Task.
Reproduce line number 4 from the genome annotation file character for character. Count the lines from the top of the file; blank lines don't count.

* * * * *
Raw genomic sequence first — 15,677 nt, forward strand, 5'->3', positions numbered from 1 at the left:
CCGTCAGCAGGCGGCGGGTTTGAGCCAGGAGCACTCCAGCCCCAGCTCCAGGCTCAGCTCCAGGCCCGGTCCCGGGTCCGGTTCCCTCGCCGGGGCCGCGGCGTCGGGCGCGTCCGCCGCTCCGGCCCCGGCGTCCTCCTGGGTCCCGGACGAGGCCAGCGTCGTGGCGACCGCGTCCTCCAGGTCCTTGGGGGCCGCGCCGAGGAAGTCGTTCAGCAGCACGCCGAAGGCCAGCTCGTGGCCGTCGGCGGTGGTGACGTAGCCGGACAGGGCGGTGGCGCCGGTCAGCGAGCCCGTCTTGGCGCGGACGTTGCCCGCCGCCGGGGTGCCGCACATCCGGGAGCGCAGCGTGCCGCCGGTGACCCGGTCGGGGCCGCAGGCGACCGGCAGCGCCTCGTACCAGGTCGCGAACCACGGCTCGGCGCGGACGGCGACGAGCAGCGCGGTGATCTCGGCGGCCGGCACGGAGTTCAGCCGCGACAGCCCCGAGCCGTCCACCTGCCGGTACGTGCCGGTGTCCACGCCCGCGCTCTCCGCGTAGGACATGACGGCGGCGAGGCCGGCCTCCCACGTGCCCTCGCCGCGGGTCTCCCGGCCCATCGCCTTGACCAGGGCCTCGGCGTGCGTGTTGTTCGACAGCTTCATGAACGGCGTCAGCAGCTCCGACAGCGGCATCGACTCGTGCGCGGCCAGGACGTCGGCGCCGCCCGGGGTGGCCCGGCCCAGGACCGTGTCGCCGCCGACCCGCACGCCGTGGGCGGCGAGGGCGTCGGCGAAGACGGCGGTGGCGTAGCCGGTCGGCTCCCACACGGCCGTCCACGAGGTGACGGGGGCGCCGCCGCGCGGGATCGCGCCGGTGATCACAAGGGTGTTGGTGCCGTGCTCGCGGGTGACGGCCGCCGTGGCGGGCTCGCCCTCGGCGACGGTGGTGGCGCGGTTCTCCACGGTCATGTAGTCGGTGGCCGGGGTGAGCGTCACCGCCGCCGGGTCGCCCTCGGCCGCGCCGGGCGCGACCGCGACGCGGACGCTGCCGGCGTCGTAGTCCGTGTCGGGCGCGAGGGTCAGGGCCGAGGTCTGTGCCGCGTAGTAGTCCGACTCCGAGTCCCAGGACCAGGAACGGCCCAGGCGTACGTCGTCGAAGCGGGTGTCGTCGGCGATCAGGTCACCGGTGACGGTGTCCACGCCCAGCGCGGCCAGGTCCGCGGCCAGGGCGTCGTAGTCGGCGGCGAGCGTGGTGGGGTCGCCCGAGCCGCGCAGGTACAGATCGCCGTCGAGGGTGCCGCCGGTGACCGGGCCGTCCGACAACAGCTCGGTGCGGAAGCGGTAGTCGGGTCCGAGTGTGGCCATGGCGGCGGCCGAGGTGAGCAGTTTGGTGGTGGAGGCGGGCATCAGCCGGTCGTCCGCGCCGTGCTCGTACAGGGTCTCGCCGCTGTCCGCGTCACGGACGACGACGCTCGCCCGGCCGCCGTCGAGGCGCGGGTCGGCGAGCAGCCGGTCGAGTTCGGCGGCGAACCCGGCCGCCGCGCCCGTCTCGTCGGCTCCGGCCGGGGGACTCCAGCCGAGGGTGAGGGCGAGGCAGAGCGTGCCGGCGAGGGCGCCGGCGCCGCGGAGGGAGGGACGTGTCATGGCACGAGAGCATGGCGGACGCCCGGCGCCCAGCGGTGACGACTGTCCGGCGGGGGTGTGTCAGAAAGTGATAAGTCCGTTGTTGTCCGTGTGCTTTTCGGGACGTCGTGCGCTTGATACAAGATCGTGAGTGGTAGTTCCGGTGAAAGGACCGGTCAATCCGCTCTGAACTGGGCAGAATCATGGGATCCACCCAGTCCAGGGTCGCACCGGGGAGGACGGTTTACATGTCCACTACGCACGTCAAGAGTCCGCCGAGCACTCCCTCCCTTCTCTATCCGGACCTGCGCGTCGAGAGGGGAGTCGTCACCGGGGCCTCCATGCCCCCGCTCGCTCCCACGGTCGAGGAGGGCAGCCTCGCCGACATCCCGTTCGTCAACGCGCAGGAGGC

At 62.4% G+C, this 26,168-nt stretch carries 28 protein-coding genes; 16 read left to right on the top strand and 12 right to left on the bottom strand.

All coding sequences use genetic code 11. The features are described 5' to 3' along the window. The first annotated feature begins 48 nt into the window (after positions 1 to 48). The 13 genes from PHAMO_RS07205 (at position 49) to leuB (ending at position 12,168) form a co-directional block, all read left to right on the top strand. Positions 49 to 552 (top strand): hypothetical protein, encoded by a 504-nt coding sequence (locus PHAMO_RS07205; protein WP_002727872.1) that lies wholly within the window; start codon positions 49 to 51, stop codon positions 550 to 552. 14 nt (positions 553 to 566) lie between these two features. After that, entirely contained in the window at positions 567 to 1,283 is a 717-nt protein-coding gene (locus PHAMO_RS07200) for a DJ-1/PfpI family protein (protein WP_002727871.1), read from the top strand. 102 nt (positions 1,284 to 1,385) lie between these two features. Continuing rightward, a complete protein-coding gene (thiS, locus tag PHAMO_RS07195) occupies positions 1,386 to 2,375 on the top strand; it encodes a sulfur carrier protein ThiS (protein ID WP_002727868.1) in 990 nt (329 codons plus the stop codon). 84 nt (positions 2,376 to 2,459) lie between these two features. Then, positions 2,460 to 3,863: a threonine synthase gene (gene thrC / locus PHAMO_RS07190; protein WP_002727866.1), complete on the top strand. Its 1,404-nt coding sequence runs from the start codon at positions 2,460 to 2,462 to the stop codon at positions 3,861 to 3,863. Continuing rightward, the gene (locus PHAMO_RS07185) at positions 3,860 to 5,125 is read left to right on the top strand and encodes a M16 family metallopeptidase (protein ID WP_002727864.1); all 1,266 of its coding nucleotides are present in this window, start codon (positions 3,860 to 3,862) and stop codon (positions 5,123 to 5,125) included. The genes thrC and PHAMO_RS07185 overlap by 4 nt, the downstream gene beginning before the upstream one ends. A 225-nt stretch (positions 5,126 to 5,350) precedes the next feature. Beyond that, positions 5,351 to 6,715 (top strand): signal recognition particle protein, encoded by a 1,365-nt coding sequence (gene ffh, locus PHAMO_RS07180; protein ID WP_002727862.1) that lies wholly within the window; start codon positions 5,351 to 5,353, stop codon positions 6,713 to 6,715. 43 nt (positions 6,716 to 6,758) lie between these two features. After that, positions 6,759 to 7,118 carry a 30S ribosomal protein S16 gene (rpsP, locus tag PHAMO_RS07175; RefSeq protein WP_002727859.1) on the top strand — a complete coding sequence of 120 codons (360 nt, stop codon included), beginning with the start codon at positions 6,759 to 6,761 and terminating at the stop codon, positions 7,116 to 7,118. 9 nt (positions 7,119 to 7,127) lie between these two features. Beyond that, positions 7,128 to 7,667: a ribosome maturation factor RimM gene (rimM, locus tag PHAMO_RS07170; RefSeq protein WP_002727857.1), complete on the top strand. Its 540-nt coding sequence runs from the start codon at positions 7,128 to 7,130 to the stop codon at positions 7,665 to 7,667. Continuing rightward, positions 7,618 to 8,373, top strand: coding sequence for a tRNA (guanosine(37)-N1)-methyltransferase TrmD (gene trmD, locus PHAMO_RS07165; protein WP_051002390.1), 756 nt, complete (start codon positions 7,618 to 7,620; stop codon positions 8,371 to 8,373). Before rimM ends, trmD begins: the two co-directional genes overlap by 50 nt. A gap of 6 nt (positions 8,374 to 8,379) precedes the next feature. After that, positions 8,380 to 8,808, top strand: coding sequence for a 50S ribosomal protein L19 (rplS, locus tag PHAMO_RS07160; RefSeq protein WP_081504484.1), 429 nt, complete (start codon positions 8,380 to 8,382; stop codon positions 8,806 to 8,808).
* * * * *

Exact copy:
All coding sequences use genetic code 11. The features are described 5' to 3' along the window. The first annotated feature begins 48 nt into the window (after positions 1 to 48). The 13 genes from PHAMO_RS07205 (at position 49) to leuB (ending at position 12,168) form a co-directional block, all read left to right on the top strand. Positions 49 to 552 (top strand): hypothetical protein, encoded by a 504-nt coding sequence (locus PHAMO_RS07205; protein WP_002727872.1) that lies wholly within the window; start codon positions 49 to 51, stop codon positions 550 to 552. 14 nt (positions 553 to 566) lie between these two features. After that, entirely contained in the window at positions 567 to 1,283 is a 717-nt protein-coding gene (locus PHAMO_RS07200) for a DJ-1/PfpI family protein (protein WP_002727871.1), read from the top strand. 102 nt (positions 1,284 to 1,385) lie between these two features. Continuing rightward, a complete protein-coding gene (thiS, locus tag PHAMO_RS07195) occupies positions 1,386 to 2,375 on the top strand; it encodes a sulfur carrier protein ThiS (protein ID WP_002727868.1) in 990 nt (329 codons plus the stop codon). 84 nt (positions 2,376 to 2,459) lie between these two features. Then, positions 2,460 to 3,863: a threonine synthase gene (gene thrC / locus PHAMO_RS07190; protein WP_002727866.1), complete on the top strand. Its 1,404-nt coding sequence runs from the start codon at positions 2,460 to 2,462 to the stop codon at positions 3,861 to 3,863. Continuing rightward, the gene (locus PHAMO_RS07185) at positions 3,860 to 5,125 is read left to right on the top strand and encodes a M16 family metallopeptidase (protein ID WP_002727864.1); all 1,266 of its coding nucleotides are present in this window, start codon (positions 3,860 to 3,862) and stop codon (positions 5,123 to 5,125) included. The genes thrC and PHAMO_RS07185 overlap by 4 nt, the downstream gene beginning before the upstream one ends. A 225-nt stretch (positions 5,126 to 5,350) precedes the next feature. Beyond that, positions 5,351 to 6,715 (top strand): signal recognition particle protein, encoded by a 1,365-nt coding sequence (gene ffh, locus PHAMO_RS07180; protein ID WP_002727862.1) that lies wholly within the window; start codon positions 5,351 to 5,353, stop codon positions 6,713 to 6,715. 43 nt (positions 6,716 to 6,758) lie between these two features. After that, positions 6,759 to 7,118 carry a 30S ribosomal protein S16 gene (rpsP, locus tag PHAMO_RS07175; RefSeq protein WP_002727859.1) on the top strand — a complete coding sequence of 120 codons (360 nt, stop codon included), beginning with the start codon at positions 6,759 to 6,761 and terminating at the stop codon, positions 7,116 to 7,118. 9 nt (positions 7,119 to 7,127) lie between these two features. Beyond that, positions 7,128 to 7,667: a ribosome maturation factor RimM gene (rimM, locus tag PHAMO_RS07170; RefSeq protein WP_002727857.1), complete on the top strand. Its 540-nt coding sequence runs from the start codon at positions 7,128 to 7,130 to the stop codon at positions 7,665 to 7,667. Continuing rightward, positions 7,618 to 8,373, top strand: coding sequence for a tRNA (guanosine(37)-N1)-methyltransferase TrmD (gene trmD, locus PHAMO_RS07165; protein WP_051002390.1), 756 nt, complete (start codon positions 7,618 to 7,620; stop codon positions 8,371 to 8,373). Before rimM ends, trmD begins: the two co-directional genes overlap by 50 nt. A gap of 6 nt (positions 8,374 to 8,379) precedes the next feature. After that, positions 8,380 to 8,808, top strand: coding sequence for a 50S ribosomal protein L19 (rplS, locus tag PHAMO_RS07160; RefSeq protein WP_081504484.1), 429 nt, complete (start codon positions 8,380 to 8,382; stop codon positions 8,806 to 8,808).